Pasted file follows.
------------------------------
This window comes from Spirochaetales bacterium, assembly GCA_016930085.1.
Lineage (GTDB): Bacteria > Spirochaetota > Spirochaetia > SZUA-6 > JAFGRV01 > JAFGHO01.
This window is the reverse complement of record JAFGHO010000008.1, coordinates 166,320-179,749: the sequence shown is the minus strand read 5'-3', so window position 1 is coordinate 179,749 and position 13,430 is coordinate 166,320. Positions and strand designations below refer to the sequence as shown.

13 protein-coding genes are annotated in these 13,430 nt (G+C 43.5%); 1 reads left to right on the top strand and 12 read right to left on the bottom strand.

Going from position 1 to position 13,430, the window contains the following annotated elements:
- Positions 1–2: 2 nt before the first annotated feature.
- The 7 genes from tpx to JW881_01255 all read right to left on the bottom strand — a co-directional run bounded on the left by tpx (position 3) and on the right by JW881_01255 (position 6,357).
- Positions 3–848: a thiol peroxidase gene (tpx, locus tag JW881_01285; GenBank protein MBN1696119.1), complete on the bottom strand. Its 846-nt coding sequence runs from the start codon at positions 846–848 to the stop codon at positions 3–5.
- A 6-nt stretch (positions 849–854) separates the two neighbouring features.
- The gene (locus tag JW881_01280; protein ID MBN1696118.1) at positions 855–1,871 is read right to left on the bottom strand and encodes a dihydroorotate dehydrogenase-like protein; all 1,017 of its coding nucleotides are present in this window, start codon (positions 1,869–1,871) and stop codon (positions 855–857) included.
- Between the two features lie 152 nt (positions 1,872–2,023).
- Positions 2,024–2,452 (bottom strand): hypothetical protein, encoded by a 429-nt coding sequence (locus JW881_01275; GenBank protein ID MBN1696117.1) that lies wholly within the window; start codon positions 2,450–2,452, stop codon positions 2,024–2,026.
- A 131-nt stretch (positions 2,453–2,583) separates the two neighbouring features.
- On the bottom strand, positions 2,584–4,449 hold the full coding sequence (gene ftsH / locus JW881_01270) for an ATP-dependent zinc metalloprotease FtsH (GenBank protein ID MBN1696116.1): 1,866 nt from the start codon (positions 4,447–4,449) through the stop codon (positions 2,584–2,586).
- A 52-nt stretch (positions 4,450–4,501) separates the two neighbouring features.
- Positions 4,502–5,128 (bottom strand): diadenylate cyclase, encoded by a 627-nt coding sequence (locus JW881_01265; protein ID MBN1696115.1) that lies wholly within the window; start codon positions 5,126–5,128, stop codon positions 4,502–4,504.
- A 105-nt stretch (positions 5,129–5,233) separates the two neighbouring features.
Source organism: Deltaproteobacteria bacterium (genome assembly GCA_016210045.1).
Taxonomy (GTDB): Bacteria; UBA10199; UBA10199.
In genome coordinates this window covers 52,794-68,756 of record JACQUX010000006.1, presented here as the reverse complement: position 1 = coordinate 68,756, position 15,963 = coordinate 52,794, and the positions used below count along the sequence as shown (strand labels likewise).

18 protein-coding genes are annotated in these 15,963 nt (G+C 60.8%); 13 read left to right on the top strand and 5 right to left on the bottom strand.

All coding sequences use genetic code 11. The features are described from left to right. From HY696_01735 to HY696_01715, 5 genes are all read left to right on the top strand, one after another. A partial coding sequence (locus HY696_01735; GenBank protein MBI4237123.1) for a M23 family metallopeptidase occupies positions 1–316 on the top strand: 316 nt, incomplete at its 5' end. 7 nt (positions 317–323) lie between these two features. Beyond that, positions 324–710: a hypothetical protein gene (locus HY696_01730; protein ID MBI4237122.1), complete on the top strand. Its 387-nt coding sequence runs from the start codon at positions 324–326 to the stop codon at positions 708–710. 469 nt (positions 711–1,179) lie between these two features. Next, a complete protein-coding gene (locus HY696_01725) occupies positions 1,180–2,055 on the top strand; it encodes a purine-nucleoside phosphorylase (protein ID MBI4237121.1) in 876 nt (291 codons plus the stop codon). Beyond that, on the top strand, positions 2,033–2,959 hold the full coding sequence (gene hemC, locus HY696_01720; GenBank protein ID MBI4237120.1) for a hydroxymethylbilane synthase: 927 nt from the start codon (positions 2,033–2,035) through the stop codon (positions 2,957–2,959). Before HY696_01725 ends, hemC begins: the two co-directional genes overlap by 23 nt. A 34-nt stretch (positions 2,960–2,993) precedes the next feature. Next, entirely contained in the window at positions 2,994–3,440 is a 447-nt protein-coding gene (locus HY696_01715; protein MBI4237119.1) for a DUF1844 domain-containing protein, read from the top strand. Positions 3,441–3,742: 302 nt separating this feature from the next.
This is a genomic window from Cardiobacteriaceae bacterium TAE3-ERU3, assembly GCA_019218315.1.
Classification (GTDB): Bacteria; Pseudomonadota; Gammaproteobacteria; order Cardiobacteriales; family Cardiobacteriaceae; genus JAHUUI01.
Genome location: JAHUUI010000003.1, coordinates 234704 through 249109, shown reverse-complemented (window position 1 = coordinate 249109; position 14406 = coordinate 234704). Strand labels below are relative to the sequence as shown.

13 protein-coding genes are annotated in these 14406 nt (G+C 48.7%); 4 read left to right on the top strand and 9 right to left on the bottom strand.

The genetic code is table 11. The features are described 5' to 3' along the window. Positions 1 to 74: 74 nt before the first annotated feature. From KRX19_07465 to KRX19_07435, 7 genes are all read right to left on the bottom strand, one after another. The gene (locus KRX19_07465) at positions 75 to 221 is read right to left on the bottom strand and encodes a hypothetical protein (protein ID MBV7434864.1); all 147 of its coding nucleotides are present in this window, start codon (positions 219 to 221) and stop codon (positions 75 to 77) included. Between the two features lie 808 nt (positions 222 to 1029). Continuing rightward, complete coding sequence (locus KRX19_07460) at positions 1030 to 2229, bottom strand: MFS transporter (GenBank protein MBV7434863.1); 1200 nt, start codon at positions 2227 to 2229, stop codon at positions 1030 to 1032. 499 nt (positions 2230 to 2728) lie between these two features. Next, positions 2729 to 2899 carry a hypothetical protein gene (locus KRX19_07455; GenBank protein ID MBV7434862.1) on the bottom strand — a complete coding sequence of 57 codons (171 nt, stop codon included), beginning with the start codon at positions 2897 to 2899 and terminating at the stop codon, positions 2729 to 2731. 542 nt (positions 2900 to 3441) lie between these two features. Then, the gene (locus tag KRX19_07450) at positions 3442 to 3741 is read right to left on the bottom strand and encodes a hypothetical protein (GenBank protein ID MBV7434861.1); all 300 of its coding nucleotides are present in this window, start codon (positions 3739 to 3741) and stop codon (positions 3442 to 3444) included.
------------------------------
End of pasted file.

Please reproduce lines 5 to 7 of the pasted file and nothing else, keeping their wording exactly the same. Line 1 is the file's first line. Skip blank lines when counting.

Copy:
Going from position 1 to position 13,430, the window contains the following annotated elements:
- Positions 1–2: 2 nt before the first annotated feature.
- The 7 genes from tpx to JW881_01255 all read right to left on the bottom strand — a co-directional run bounded on the left by tpx (position 3) and on the right by JW881_01255 (position 6,357).